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IntroductionNorse mythology, Scandinavian mythology, Viking mythology; all refer to the pre-Christian religion of the Norwegian, Swedish, Icelandic, and Danish peoples. A few books group Finnish mythology in with the Norse but the old beliefs of Finland form a separate tradition although there are some interesting parallels.
The Norse mythological system as we currently have it comes down to us mainly from the Icelandic Eddas and sagas which were written down a few centuries after the christianization of the north. There has been much research trying to discern the true ancient religion as practiced by the people of the Scandinavian countries as opposed to the representation we are given in the written sources.
Aside from any influence Christianity might have played, Norse mythology presents us with a multilayered, often contradictory, world view with a myriad of parallels in other mythological systems. It is a playground for the comparative mythology researcher, rich with elements from Indo-European, Shamanistic, and other traditions.
Many people are familiar with J.R.R. Tolkien's Lord of the Rings or Wagner's The Ring of the Nibelung, but they are not familiar with Norse mythology to which both of these works are heavily indebted.
Tolkien was very well acquainted with the northern mythos, as can be seen by the use of it in his books. The name of one of his main characters, Gandalf, is found in The Poetic Edda. Gandalf is, in some ways, reminiscent of Odin, the leader of the Norse pantheon. Even the name Middle-earth, the setting for Tolkien's The Lord of the Rings, comes from Norse mythology.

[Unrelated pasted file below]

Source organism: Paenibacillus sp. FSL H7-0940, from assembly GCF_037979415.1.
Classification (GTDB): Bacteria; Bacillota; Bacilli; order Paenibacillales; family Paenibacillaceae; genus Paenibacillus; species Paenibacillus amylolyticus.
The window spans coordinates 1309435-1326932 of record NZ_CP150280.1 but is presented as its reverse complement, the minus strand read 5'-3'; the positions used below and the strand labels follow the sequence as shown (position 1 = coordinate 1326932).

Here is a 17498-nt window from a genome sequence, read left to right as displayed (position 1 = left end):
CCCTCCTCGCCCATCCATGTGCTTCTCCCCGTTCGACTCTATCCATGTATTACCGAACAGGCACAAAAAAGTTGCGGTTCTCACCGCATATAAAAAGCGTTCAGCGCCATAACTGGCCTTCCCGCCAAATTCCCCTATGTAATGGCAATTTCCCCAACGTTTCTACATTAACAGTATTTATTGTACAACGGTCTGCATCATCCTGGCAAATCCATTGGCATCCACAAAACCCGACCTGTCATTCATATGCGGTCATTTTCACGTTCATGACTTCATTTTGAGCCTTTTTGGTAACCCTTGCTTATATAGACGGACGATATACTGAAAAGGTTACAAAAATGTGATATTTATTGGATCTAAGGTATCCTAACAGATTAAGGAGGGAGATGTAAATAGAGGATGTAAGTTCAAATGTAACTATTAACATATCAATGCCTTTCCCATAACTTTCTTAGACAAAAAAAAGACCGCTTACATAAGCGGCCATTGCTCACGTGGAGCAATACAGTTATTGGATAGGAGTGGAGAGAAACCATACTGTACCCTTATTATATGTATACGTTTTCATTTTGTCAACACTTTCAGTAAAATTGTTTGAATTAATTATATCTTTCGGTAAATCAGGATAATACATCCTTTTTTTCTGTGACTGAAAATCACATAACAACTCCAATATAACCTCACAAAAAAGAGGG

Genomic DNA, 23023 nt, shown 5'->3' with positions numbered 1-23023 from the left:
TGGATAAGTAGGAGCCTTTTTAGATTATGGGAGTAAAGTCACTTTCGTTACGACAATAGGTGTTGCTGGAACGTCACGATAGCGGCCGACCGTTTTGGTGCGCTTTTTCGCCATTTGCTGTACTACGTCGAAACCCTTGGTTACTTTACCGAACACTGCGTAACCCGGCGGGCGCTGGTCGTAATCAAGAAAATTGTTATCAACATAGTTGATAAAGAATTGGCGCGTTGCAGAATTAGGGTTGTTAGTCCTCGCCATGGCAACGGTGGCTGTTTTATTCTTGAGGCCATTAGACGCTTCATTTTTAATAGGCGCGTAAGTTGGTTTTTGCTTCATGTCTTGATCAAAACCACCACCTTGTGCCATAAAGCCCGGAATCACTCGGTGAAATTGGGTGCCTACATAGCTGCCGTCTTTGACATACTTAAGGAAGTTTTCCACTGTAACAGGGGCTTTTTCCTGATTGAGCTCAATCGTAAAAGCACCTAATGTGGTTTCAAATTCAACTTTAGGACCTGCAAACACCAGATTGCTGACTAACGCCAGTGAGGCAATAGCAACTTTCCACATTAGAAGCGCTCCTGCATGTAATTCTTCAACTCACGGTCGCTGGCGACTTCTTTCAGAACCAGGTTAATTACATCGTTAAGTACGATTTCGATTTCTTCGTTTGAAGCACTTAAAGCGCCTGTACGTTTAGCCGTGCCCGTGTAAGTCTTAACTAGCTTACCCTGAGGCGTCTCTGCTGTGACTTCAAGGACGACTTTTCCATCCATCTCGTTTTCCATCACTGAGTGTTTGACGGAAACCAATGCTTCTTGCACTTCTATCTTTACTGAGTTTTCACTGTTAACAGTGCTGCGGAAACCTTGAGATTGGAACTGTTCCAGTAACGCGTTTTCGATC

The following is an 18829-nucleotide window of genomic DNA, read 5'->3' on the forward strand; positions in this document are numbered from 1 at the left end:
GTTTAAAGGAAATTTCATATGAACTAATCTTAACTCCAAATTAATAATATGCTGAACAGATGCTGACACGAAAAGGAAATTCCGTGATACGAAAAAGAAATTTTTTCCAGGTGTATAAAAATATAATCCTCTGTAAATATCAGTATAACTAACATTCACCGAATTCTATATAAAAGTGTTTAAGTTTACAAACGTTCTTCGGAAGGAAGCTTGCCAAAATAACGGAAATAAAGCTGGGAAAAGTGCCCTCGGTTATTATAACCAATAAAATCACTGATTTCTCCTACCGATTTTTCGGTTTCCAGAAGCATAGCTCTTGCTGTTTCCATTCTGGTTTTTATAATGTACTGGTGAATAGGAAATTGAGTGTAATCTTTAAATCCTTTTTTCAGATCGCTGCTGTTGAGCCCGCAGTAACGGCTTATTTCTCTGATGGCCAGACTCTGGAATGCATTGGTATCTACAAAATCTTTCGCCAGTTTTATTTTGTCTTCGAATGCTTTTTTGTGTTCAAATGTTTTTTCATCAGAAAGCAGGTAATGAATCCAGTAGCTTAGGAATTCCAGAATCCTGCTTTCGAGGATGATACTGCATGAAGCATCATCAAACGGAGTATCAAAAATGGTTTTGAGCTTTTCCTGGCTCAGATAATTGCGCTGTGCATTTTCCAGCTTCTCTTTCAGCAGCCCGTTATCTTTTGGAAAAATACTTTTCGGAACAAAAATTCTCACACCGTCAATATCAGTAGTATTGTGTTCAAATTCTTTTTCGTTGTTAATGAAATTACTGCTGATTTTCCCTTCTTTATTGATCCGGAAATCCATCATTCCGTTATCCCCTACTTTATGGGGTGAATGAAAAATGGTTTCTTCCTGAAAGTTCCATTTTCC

Wagner also referred to Norse tales. When he composed The Ring of the Nibelung, he combined the Norse The Saga of the Volsungs with the German epic The Nibelungenlied. Wagner relied less heavily on the The Nibelungenlied than some believe, and instead turned to the more pagan Volsung saga with its tale of Sigurd the Dragon Slayer and the valkyrie Brynhild.
There are many ways to spell the names of the Norse mythological figures. I have chosen the most common. In some places I have supplied alternative spellings and the original Old Norse form. I have also supplied some translations, mainly from Hollander's The Poetic Edda, in brackets.
This site is intended to provide basic information and to inspire people to want to learn more about the ancient northern tradition. For further study please refer to the listed sources.
Skoal! To the Northland! Skoal!
Thus the tale ended.
Last modified February 4th, 2001.